X-ray micro computed tomography (micro-CT) is a powerful tool for material characterization as it can non-destructively and non-invasively image the internal structure of an object. This enables the wide range of characterization and inspection applications in the areas of biomedical, aerospace, automotive, and many more.With the recent development of novel reconstruction algorithms, we can not only image the object in 3D but also record how its structure is varying over a period (i.e. 4D imaging, as a software add-on offered by NSI).
In a typical computed tomography (CT) set-up, a micro-CT image is generated by rotating the sample in very small steps around a single axis of rotation while taking a series of 2D radiographs. Afterwards, a 3D image can be numerically reconstructed from these radiographies using reconstruction algorithms, such as filtered back projection algorithm, and can be saved either as a series of section images or a volume file.
The physical basis of micro-CT is that material attenuates the X-ray passing through it. The attenuation rate depends on X-ray energy and composition of the object. When a suitable range of energy is used so that the attenuation is mainly contributed by the photoelectric effect, the intensity of the transmitted X-rays is related to the incident X-ray intensity by:
where I0 is the intensity of the unattenuated X‑ray beam, and I is the beam’s intensity after it traverses a thickness of material x characterized by a linear attenuation coefficient µ . The term µ / p is the mass attenuation coefficient (cm-2 g-1) of the object and the equation can be rewritten as:
The mass attenuation coefficient is a function of the incident X-ray photon energy, density and composition of the material. However, the Beer’s law (as shown in Equation 1) is only almost true when imaging with monochromatic beam (single energy X-ray). In reality, laboratory X-ray systems are normally employing a polychromatic beam (a range of energy spectrum), and these various components of the energy spectrum are not attenuated uniformly when passing through an object. The lower energy component of X-ray spectrum is more easily attenuated or even completely adsorbed when traveling through a dense part. And if we reconstruct the image assuming that the beam attenuation is linear, then the edge of the object in the reconstructed volume will have brighter voxels even if the object is composed with homogeneous material. This artefact is called beam-hardening, or cupping artefact.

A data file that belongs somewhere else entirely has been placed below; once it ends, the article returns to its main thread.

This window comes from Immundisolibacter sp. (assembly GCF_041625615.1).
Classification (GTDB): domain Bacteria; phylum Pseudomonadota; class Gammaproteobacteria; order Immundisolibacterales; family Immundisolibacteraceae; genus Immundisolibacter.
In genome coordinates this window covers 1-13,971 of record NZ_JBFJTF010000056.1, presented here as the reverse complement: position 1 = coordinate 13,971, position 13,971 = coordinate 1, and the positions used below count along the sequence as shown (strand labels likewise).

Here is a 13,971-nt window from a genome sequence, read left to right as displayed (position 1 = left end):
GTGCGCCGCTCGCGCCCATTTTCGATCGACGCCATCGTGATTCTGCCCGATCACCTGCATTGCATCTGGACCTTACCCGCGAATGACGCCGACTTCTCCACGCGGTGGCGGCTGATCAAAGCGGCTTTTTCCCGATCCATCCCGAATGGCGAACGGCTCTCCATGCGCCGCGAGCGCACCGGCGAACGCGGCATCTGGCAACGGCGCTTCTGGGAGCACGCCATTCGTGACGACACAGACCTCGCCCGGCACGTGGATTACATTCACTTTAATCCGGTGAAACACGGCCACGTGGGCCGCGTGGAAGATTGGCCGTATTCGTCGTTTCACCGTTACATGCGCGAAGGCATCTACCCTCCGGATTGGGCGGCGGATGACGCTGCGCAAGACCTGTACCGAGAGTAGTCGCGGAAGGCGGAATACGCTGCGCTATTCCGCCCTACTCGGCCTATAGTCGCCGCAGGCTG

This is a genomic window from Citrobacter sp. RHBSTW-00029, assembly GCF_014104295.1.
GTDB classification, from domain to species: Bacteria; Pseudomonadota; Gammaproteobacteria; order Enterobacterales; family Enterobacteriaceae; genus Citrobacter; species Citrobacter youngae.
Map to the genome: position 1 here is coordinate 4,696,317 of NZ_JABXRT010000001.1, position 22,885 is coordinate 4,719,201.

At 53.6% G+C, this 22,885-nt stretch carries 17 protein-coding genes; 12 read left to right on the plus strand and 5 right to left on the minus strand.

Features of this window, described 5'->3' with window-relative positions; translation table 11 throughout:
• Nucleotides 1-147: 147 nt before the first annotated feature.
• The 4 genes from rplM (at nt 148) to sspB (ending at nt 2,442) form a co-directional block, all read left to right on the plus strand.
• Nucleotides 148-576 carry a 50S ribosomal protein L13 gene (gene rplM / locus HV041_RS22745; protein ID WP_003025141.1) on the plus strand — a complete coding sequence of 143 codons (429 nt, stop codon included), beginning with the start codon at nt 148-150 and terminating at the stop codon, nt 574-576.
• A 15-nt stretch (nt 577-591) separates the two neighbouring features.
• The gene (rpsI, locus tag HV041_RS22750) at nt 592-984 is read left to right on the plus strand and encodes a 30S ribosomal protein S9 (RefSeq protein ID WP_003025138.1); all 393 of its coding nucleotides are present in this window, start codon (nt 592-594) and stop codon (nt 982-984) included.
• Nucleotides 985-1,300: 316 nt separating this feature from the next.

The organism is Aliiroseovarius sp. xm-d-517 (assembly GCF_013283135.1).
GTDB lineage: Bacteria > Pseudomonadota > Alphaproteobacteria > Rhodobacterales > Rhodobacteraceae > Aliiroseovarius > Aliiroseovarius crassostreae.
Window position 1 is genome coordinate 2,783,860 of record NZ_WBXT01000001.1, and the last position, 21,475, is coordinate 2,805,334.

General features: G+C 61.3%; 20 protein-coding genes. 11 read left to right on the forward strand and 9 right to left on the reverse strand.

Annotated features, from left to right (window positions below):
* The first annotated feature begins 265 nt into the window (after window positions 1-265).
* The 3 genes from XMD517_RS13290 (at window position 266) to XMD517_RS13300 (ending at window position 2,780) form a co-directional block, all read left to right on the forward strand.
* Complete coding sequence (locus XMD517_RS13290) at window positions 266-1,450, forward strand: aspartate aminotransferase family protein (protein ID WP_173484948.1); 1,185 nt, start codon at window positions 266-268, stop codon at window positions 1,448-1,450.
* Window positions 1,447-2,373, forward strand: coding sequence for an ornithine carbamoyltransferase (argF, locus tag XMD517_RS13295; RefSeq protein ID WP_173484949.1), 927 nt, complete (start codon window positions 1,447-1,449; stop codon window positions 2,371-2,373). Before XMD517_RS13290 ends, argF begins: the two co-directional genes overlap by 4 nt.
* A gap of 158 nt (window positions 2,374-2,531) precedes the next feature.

The most obvious problem from beam hardening is that it gives false information about the sample’s composition/density. It also negatively influences results when trying to separate materials by intensity difference (i.e. through global thresholding). Therefore, various methods have been developed to reduce or correct beam hardening from micro-CT scans, some of those common methods or strategies are listed as following:
1. Pre-harden the beam
A thin metal plate can be placed between the X-ray source and the object to reduce the amount of “soft” X-ray (therefore there are higher percentage of “hard” X-ray in the beam, i.e. the beam has been hardened). Using this method, the reconstructed image will suffer less from beam hardening artefact as less low energy X-ray has been preferentially attenuated.
2. Filter at the sample: Tubing or liquid bath surrounding the part.
Similar to the previous method, and if it is feasible, we can put the entire sample into a metal tube or a liquid bath so that the surrounding metal or liquid can be used as filtering material to not only reduce soft X-ray from the source but also reduce the scattering effect.
3. Post correction and advanced computation/simulation methods
Beam hardening can also be corrected/reduced during reconstruction. NSI’s reconstruction software allow a series of sample images to be computed with a selection of beam hardening correction parameters, so you can select one with the most desired result for the full reconstruction. In a more advanced approach, beam hardening can also be reduced by simulating the attenuation process when an X-ray beam (with known properties) traverses through the sample.
Hopefully this brief introduction gives you an idea of beam hardening and how to reduce it. Remember, correct filtering is very important and can greatly improve the overall quality of a scan.